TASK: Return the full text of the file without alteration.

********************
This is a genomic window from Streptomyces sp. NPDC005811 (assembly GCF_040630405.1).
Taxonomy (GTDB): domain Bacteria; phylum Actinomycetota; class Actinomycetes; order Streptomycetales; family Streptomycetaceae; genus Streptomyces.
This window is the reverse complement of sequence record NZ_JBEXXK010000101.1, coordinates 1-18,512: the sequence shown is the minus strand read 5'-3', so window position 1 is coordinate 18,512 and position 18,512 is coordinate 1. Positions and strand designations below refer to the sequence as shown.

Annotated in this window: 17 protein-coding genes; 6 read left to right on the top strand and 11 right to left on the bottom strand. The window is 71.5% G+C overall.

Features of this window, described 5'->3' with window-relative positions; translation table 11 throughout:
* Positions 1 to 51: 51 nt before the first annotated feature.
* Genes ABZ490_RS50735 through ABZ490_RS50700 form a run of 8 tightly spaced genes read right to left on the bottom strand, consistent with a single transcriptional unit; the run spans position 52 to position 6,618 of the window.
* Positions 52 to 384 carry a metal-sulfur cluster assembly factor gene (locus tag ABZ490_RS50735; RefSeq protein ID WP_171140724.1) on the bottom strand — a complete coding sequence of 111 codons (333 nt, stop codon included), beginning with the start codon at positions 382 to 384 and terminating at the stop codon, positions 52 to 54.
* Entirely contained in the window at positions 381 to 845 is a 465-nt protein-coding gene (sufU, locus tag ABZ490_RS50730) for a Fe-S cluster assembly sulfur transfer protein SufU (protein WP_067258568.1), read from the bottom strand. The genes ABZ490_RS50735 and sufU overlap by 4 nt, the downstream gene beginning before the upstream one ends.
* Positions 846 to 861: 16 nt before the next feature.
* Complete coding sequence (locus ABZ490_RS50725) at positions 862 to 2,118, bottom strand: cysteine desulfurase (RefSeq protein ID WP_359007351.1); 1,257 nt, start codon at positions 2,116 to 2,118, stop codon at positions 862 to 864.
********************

This is a genomic window from Streptomyces sp. NPDC005811 (assembly GCF_040630405.1).
Taxonomy (GTDB): domain Bacteria; phylum Actinomycetota; class Actinomycetes; order Streptomycetales; family Streptomycetaceae; genus Streptomyces.
This window is the reverse complement of sequence record NZ_JBEXXK010000101.1, coordinates 1-18,512: the sequence shown is the minus strand read 5'-3', so window position 1 is coordinate 18,512 and position 18,512 is coordinate 1. Positions and strand designations below refer to the sequence as shown.

Annotated in this window: 17 protein-coding genes; 6 read left to right on the top strand and 11 right to left on the bottom strand. The window is 71.5% G+C overall.

Features of this window, described 5'->3' with window-relative positions; translation table 11 throughout:
* Positions 1 to 51: 51 nt before the first annotated feature.
* Genes ABZ490_RS50735 through ABZ490_RS50700 form a run of 8 tightly spaced genes read right to left on the bottom strand, consistent with a single transcriptional unit; the run spans position 52 to position 6,618 of the window.
* Positions 52 to 384 carry a metal-sulfur cluster assembly factor gene (locus tag ABZ490_RS50735; RefSeq protein ID WP_171140724.1) on the bottom strand — a complete coding sequence of 111 codons (333 nt, stop codon included), beginning with the start codon at positions 382 to 384 and terminating at the stop codon, positions 52 to 54.
* Entirely contained in the window at positions 381 to 845 is a 465-nt protein-coding gene (sufU, locus tag ABZ490_RS50730) for a Fe-S cluster assembly sulfur transfer protein SufU (protein WP_067258568.1), read from the bottom strand. The genes ABZ490_RS50735 and sufU overlap by 4 nt, the downstream gene beginning before the upstream one ends.
* Positions 846 to 861: 16 nt before the next feature.
* Complete coding sequence (locus ABZ490_RS50725) at positions 862 to 2,118, bottom strand: cysteine desulfurase (RefSeq protein ID WP_359007351.1); 1,257 nt, start codon at positions 2,116 to 2,118, stop codon at positions 862 to 864.